Cultural Literacy

1215 Words 5 Pages
Brandon Jones
Professor Boeck
RWS 100
October 31, 2014
Prompt 2: Evaluating a Text As a country America is culturally illiterate, leading to problems with citizens effectively communicating in society. In his essay, “Cultural Literacy: What Every American Needs to Know” E. D. Hirsch suggests that the country must make specific educational adjustments to obtain a higher level of national literacy. Throughout the developed world, the standard of literacy for the modern citizen is rising, and Americans are far behind. What was acceptable 50 years ago is not today; societies today must be sufficiently literate in order to maintain a sound economy. One of Hirsch’s main claims is that the country should aim for high literacy in order to have
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In his essay, Hirsch defines cultural literacy as, “background information…that enables [citizens] to take up a newspaper and read it with adequate level of comprehension” (238). Meaning that each citizen would have a conceptual understanding of standard material, such as being able to make a reference to a piece of literature where everyone across the board will be able to understand. However, America falls far behind many other industrialized countries. With only two-thirds of the population being literate, the country is surpassed by nations such as Japan where their high level of literacy can be attributed to their industrial efficiency (237). Later on in his essay Hirsch goes on to claim that, “The achievement of high universal literacy is the key to all other fundamental improvements in American education” (238). The education system would benefit more if each member of society became more culturally aware. Modern education must teach students to communicate effectively with one another through universal references such as pieces of literature or common sayings that can connect the society together. In order for this idea of cultural literacy to become true, each citizen must be able to identify any piece or written or spoken English that is addressed to to the public audience. Schweizer supports Hirsch’s claims in his essay by stating that students could hardly recognize …show more content…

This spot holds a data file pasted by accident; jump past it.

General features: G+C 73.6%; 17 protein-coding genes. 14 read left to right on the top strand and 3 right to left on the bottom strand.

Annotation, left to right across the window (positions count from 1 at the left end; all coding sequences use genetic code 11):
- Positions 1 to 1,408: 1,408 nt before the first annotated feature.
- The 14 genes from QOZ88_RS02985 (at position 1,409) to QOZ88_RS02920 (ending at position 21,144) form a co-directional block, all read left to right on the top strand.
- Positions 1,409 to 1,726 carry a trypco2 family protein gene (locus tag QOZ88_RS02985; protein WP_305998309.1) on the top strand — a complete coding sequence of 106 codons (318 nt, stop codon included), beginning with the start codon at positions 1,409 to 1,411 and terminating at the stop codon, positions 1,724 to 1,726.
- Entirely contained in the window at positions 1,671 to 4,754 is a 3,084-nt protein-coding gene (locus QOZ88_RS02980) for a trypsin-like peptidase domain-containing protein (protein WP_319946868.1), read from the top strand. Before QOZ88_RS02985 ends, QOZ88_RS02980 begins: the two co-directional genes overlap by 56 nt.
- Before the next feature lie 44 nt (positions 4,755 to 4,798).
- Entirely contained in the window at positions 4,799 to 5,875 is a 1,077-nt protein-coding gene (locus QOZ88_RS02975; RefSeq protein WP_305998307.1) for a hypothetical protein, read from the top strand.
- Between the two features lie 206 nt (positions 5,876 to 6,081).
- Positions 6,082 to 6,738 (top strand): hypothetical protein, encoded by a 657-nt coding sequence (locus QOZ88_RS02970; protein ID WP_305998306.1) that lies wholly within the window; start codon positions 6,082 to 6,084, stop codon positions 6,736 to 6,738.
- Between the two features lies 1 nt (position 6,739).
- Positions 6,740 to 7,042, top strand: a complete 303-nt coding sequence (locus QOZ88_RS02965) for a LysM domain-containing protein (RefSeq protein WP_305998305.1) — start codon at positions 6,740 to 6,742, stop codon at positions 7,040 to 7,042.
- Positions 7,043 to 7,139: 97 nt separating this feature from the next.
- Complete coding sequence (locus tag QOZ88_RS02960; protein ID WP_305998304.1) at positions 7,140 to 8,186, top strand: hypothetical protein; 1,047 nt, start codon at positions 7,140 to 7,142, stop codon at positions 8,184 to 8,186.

Higher social classes receive better educations than those students in areas of the country stricken with poverty. In her essay, “Social Class and the Hidden Curriculum of Work” Anyon provides reasoning for Hirsch’s claim that American students are not in touch with basic cultural references that each member of society should be able to identify. Anyon identifies social class as a person’s occupation and income level (252). She claims that the current schoolwork being provided to “working-class children” is preparing them for wage labor and routine jobs later on in life (270). This is due to the fact that schools in low-income areas do not focus on the relevance of the material or how they connect to each other, but rather teaching to the test to create results. Through her text, Anyon illustrates that this teaching method could be the reason why cultural literacy is not attained in an educational setting such as this one. This creates a low standard of national character which Hirsch defines as important to educational policy (248). Later on his essay. Schweizer writes, “My students are perhaps performing so poorly on general knowledge issues because most of them come from underprivileged socio-economic backgrounds” (53). This statement is backed with support from Anyon’s essay when she concludes that education is directly related to the economic

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